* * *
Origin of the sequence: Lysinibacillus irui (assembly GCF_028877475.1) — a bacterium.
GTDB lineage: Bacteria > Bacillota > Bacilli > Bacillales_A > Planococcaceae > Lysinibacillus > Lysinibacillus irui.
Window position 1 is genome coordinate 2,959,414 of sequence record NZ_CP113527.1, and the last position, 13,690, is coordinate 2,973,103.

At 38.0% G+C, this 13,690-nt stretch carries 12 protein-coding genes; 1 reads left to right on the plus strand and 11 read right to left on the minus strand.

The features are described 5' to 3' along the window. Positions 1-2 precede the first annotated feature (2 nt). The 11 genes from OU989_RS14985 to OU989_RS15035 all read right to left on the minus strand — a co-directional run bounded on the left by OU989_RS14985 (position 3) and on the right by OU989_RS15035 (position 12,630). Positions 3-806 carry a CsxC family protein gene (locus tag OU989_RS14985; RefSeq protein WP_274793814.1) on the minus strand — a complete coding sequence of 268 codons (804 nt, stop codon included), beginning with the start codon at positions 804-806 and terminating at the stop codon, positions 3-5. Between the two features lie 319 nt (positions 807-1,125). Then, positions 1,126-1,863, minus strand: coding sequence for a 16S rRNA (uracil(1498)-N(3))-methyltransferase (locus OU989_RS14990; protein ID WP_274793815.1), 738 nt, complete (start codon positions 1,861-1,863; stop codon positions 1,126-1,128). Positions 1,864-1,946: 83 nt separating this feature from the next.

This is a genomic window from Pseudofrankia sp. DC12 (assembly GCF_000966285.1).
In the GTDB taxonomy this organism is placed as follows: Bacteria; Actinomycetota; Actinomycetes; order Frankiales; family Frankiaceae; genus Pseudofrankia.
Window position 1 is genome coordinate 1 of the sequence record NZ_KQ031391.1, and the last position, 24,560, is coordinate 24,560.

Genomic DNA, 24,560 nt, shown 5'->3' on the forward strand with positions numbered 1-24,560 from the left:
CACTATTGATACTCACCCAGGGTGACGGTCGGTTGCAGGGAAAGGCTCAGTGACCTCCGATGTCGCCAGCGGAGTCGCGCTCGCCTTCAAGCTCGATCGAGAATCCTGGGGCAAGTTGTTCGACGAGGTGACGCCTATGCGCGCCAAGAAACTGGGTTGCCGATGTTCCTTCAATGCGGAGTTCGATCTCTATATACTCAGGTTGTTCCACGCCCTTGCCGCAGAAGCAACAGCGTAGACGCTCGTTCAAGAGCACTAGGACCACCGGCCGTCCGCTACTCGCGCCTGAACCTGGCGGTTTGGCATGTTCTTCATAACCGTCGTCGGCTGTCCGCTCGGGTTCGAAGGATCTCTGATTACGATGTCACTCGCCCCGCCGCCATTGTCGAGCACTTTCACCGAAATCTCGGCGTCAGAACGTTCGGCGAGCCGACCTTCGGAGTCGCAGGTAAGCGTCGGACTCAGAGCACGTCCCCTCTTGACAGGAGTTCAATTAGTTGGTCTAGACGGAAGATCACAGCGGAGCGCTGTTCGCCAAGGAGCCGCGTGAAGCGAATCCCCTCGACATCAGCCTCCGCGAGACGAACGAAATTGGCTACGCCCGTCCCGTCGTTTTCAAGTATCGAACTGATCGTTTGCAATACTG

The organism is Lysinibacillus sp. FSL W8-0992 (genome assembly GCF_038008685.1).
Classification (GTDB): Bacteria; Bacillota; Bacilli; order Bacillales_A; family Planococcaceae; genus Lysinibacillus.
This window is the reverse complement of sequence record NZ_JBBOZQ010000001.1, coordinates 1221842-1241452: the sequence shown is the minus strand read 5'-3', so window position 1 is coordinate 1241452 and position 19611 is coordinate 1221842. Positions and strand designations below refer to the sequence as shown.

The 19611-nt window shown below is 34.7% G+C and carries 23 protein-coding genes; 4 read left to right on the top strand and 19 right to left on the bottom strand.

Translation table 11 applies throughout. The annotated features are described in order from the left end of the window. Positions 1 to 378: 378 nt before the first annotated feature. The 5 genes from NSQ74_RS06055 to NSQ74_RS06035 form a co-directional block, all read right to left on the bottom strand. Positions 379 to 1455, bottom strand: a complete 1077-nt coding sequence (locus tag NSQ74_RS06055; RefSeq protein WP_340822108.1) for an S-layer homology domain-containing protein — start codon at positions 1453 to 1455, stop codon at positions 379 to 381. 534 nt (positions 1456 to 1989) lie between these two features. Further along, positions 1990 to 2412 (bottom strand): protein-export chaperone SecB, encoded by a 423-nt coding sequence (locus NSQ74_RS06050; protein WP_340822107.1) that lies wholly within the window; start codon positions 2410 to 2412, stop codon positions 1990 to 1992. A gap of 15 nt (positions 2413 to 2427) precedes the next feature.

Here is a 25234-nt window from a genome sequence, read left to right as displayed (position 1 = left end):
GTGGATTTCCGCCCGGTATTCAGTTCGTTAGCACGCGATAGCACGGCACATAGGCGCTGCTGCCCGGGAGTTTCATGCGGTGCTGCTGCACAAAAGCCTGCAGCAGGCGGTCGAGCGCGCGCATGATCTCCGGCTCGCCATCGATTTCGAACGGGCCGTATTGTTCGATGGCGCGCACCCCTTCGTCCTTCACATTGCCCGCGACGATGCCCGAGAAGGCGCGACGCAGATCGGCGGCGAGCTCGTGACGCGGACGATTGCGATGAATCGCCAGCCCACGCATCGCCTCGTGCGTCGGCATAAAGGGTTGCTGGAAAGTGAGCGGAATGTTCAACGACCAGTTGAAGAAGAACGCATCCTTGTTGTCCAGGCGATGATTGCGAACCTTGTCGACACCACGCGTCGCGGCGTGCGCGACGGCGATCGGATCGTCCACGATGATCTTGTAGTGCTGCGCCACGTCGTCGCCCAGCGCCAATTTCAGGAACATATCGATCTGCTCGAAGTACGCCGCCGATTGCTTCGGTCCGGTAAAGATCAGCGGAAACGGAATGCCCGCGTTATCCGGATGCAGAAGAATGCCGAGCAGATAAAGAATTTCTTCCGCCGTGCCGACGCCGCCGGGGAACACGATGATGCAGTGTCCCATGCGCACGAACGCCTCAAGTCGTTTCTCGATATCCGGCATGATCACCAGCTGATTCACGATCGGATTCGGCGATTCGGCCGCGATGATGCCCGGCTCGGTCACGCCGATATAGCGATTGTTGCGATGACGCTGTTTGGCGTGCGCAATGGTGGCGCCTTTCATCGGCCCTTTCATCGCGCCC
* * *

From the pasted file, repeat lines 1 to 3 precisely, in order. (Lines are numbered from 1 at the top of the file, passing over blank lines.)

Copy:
Origin of the sequence: Lysinibacillus irui (assembly GCF_028877475.1) — a bacterium.
GTDB lineage: Bacteria > Bacillota > Bacilli > Bacillales_A > Planococcaceae > Lysinibacillus > Lysinibacillus irui.
Window position 1 is genome coordinate 2,959,414 of sequence record NZ_CP113527.1, and the last position, 13,690, is coordinate 2,973,103.